Edward Kennedy "Duke" Ellington (April 29, 1899 – May 24, 1974) was an American jazz pianist, composer, and leader of his eponymous jazz orchestra from 1923 through the rest of his life. Born and raised in Washington, D.C., Ellington was based in New York City from the mid-1920s and gained a national profile through his orchestra's appearances at the Cotton Club in Harlem. A master at writing miniatures for the three-minute 78 rpm recording format, Ellington wrote or collaborated on more than one thousand compositions; his extensive body of work is the largest recorded personal jazz legacy, and many of his pieces have become standards. He also recorded songs written by his bandsmen, such as Juan Tizol's "Caravan", which brought a Spanish tinge to big band jazz. At the end of the 1930s, Ellington began a nearly thirty-year collaboration with composer-arranger-pianist Billy Strayhorn, whom he called his writing and arranging companion. With Strayhorn, he composed multiple extended compositions, or suites, as well as many short pieces. For a few years at the beginning of Strayhorn's involvement, Ellington's orchestra featured bassist Jimmy Blanton and tenor saxophonist Ben Webster and reached a creative peak. Some years later following a low-profile period (Hodges temporarily left), an appearance by Ellington and his orchestra at the Newport Jazz Festival in July 1956 led to a major revival and regular world tours. Ellington recorded for most American record companies of his era, performed in and scored several films, and composed a handful of stage musicals.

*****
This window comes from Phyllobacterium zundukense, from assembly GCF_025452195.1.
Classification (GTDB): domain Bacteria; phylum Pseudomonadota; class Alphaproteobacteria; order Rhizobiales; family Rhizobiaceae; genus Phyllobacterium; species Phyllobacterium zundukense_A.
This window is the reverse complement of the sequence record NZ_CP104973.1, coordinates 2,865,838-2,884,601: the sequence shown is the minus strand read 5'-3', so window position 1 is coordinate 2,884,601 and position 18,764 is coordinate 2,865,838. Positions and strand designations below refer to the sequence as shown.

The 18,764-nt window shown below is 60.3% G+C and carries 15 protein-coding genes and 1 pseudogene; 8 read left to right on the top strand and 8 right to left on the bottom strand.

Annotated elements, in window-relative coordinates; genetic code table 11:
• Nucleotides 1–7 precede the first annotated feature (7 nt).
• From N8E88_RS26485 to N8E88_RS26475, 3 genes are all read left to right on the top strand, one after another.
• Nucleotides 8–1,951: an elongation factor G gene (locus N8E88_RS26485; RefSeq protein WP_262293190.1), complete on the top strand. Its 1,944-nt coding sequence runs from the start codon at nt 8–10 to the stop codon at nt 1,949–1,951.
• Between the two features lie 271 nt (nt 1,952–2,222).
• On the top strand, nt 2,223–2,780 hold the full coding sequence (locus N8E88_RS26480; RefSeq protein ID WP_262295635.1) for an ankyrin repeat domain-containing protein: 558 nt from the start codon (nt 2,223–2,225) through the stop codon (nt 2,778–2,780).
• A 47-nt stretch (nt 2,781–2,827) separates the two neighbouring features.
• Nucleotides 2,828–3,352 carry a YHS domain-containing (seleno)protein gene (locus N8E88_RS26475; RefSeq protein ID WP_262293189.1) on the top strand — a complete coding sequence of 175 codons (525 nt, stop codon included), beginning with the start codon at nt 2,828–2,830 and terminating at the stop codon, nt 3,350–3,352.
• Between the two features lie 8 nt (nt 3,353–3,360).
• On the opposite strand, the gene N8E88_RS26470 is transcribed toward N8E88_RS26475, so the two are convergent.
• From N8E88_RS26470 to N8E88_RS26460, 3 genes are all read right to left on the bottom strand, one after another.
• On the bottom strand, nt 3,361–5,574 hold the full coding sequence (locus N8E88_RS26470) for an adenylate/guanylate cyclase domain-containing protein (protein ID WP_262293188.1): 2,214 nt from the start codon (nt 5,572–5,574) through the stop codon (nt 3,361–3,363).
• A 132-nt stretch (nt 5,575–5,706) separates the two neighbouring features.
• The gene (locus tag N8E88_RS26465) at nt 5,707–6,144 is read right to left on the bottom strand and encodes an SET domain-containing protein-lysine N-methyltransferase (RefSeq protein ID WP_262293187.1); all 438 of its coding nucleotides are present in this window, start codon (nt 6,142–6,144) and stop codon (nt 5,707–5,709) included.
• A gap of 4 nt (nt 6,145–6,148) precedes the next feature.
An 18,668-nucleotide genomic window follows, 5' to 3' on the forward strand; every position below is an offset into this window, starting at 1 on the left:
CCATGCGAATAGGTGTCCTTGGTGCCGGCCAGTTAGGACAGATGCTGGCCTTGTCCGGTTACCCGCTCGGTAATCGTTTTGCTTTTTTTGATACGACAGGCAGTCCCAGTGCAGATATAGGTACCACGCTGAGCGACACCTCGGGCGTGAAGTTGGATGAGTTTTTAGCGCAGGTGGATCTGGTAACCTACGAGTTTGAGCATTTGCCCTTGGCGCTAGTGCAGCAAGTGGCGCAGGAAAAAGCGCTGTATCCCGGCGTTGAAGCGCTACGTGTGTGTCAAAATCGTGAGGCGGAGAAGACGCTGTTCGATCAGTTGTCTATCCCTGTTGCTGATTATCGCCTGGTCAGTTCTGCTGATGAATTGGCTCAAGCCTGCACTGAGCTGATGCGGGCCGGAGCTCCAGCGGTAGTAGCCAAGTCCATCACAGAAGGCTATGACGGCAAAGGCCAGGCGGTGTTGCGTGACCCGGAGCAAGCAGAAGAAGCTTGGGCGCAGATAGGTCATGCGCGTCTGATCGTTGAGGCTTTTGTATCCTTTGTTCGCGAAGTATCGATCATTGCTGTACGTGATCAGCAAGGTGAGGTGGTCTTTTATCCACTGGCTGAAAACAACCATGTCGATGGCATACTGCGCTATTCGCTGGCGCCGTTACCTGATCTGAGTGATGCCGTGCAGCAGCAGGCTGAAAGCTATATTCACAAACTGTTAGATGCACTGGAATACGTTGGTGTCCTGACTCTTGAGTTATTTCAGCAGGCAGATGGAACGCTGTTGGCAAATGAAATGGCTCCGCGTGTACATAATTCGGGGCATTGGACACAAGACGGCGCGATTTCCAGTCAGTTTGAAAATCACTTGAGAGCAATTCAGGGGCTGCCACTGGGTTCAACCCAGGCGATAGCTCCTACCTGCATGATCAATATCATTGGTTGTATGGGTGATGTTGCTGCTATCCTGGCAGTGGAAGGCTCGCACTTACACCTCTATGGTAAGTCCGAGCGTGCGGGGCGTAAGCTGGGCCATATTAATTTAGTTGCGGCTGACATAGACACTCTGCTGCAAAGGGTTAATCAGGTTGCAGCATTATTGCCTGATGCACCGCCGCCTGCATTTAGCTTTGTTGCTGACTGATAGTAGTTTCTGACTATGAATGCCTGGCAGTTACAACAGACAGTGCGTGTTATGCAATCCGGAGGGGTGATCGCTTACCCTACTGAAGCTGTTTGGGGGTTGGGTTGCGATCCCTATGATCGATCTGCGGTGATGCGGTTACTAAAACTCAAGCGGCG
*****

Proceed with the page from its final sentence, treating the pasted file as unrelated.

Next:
|Birth name||Edward Kennedy Ellington|
|Born||April 29, 1899|
Washington, D.C., U.S.
|Died||May 24, 1974 75) (aged|
New York City, U.S.
Although a pivotal figure in the history of jazz, in the opinion of Gunther Schuller and Barry Kernfeld, "the most significant composer of the genre", Ellington himself embraced the phrase "beyond category", considering it a liberating principle, and referring to his music as part of the more general category of American Music. Ellington was known for his inventive use of the orchestra, or big band, as well as for his eloquence and charisma. He was awarded a posthumous Pulitzer Prize Special Award for music in 1999.
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